made by a Magistrate imposing a continuing fine at the time of convictinga person for an offence under section 13 of the Housing and Town Improve-ment Ordinance, No. 19 of 1915, came up for consideration in the SupremeCourt. The relevant words appearing in the said section 13 are “ shallbe liable on summary conviction to a fine not exceeding three hundredrupees, and to a daily fine of twenty five rupees for every day on which theoffence is continued after conviction”. It may be noted that there isa difference between section 13 of the Housing and Town ImprovementOrdinance and the by-law we are concerned with in the present appeal inthat the latter provides for the imposition of a continuing fine not onlywhere a contravention is continued after a conviction but also afterservice of a written notice from the Chairman or an officer authorised bythe Chairman directing attention to such contravention. As no question,however, arises in this case of the service of such a written notice by theChairman or an officer authorised by him, the case is not distinguishablefrom Punchihewa v. Nicholas Appuhcmy (supra) on the point that thecontinuance of the contravention was itself an offence. Schneider A.J.,in dealing with the point, stated that “ the fine for the offence of notbringing the building into conformity with the approved plan after theconviction cannot be imposed until it has been proved to the satisfactionof the court that the accused failed after the conviction to bring thebuilding into conformity with the approved plan. The offence can onlybe committed after the conviction, and any conviction in respect ofthat offence would be illegal until there is proof before the court ofthe commission of the offence ”. It is possible that the prosecutionhad this decision in mindwhenitrefrained from applying for the imposi-tion of a continuing fine at the time a conviction was entered againstthe accused on 15th February 1956. Schneider A.J. did not haveoccasion to state in the ease referred to above what procedure was properin the case of a prosecution in respect of a continuing contraventionexcept to indicate that the failure to bring the building into conformitywith the approved plan after the conviction was itself an offence.The question therefore remains whether the procedure actually adoptedby the prosecution in invoking the aid of the court by motion to obtainan order for a continuing fine has any legal sanction.
By-law 22 of the by-laws in question is in the following terms:—
“ Every contravention of any of these by-laws shall be punishablewith a fine not exceeding fifty rupees, and, in the case of a continuingcontravention, with an additional fine not exceeding twenty fiverupees for every day during which the contravention is continuedafter a conviction thereof by a court of competent jurisdiction or afterservice of a written notice from the Chairman or an officer authorised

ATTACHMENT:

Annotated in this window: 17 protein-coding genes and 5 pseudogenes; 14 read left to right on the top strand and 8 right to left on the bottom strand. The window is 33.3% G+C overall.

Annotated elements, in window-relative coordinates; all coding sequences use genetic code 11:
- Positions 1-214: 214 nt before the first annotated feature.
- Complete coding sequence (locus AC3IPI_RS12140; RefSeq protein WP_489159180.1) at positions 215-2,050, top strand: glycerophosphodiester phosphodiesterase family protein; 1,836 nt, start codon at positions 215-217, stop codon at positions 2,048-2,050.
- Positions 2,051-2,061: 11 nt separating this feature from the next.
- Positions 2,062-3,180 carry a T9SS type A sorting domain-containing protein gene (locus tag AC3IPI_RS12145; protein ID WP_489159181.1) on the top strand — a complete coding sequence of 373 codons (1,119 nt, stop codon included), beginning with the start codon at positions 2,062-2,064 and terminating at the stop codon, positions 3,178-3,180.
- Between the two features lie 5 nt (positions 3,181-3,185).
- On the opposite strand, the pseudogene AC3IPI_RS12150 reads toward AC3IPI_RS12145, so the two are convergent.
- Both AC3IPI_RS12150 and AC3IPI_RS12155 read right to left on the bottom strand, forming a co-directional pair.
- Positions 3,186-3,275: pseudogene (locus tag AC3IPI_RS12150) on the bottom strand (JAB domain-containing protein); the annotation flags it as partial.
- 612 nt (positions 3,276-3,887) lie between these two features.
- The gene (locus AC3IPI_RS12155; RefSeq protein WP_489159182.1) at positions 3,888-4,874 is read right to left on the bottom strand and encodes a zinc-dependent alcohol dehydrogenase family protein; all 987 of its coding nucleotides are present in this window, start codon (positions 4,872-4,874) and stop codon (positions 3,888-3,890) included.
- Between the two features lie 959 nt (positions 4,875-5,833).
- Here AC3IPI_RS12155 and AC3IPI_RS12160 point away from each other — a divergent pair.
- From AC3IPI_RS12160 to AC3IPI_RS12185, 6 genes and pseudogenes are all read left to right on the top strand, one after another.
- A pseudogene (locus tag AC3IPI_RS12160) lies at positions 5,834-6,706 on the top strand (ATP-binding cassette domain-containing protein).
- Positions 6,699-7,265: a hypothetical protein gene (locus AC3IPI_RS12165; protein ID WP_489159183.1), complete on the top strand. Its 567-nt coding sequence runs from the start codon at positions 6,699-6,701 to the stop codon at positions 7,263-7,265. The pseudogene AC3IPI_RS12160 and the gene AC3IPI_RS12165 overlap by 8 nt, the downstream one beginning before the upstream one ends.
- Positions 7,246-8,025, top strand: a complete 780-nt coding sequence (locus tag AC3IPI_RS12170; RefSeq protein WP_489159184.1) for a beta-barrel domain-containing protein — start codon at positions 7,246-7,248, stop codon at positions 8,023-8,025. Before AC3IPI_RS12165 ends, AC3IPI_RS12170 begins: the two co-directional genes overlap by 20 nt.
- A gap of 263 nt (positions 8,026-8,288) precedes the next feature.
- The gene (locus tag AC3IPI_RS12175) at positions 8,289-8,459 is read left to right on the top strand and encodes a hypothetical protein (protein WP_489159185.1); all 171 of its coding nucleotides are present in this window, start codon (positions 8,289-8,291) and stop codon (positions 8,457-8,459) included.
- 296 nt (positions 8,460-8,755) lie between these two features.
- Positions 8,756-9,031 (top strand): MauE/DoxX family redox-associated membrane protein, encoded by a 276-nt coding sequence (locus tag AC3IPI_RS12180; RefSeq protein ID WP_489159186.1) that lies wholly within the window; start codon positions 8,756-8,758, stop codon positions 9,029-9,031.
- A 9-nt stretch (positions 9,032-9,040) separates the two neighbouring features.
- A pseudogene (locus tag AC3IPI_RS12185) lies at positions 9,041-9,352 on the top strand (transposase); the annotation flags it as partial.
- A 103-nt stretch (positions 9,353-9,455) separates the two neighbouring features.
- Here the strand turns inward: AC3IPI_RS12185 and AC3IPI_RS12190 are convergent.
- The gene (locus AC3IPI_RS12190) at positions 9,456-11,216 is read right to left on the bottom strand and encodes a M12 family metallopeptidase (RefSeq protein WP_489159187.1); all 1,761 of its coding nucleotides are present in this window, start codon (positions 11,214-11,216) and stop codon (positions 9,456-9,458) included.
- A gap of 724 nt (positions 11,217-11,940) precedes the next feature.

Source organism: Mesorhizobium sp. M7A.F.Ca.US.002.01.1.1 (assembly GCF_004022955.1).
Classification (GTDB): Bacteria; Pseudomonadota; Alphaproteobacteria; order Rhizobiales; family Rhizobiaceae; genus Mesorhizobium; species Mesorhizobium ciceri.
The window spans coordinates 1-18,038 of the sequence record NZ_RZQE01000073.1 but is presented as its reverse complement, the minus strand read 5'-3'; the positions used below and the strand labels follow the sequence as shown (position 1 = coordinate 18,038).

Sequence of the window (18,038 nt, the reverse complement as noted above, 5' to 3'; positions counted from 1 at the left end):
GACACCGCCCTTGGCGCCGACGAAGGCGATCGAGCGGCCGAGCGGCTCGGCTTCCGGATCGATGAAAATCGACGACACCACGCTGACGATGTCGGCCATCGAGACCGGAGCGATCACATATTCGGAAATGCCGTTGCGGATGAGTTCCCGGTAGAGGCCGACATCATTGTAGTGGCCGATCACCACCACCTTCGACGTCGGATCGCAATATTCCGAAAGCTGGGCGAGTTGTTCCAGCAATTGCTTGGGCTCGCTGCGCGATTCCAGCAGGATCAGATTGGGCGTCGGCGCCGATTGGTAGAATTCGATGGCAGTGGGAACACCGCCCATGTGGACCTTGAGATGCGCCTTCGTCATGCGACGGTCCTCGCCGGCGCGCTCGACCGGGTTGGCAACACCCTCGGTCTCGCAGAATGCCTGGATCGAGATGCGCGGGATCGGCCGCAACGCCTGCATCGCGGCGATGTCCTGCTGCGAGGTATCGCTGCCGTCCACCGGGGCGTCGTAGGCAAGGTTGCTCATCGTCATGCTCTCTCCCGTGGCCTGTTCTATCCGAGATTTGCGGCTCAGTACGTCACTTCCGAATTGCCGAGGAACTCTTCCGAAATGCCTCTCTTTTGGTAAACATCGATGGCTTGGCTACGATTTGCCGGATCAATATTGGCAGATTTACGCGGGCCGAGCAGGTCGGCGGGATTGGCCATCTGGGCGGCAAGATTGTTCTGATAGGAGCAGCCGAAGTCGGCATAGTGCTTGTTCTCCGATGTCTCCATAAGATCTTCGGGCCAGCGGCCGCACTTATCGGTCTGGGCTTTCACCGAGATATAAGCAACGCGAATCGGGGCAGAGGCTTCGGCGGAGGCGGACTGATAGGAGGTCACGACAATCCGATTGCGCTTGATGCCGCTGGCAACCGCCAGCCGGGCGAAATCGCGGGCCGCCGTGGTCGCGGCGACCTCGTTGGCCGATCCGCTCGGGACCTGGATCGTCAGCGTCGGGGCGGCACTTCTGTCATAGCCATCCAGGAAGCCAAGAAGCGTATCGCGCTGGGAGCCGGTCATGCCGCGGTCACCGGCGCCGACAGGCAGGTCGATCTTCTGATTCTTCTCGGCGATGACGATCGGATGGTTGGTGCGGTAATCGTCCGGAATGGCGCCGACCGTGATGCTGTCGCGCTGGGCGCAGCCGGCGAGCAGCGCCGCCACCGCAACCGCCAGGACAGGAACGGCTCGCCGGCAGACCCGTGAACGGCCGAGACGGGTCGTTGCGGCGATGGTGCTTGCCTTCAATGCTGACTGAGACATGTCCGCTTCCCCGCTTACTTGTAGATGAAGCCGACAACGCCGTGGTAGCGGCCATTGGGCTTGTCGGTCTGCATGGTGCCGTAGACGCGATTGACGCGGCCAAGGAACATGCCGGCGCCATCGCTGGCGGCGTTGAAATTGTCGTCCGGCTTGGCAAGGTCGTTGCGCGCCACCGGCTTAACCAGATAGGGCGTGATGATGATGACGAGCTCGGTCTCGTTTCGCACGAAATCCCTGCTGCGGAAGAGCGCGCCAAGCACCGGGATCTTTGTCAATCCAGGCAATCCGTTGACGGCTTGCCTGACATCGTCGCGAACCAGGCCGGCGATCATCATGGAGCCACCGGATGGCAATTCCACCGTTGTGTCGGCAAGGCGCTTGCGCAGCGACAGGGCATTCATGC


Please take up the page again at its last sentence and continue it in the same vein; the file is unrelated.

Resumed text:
by the Chairman directing attention to such contravention. ”
These by -laws have been made under the power conferred on the UrbanCouncil by section 166 of the Urban Councils Ordinance, No. 61 of 1939.Section 167 of the same Ordinance enacts that every contravention of theby-laws shall be an offence under the Ordinance, and section 229 providesthat every such offence shall be triable summarily by a Magistrate.
Sri Pannaloka Thero v. Jinorasa Thero
If every contravention of by-law 3 is an offence, then a continuing contra-vention is also an offence. Before any sentence can lawfully be imposedin respect of that offence there was a requirement that the offence betried. The Magistrate was therefore required, inter alia, to comply withthe provisions of section 187 of the Criminal Procedure Code in respect offraming or reading out of a charge. There was a failure in this case toframe any charge at all and to observe the other provisions of the Coderelevant to the trial of a summary offence, and I am of opinion that thesteps taken in the Magistrate’s court on and after 6th July 1956 whenthe accused appeared in response to the notice served on him are withoutauthority and cannot support the order appealed against.
Learned counsel for the respondent argued that there has only beena procedural irregularity and that such irregularity has not occasioneda failure of justice. He submitted that section 425 of the CriminalProcedure Code be utilised to maintain the order of the learned Magistrate.It is not possible to accede to this argument in view of tho decision ofa Divisional Bench of this Court in Ebert v. Perera1 which held that theomission to frame a charge is not an irregularity which is covered by thesaid section 425. I therefore set aside the order imposing a fine of Rs. 25a day as from 15th February 1956.
H. LEELASENA, Appellant, and S. M. NADARAJAH (Chairman, Urban Council, Bandara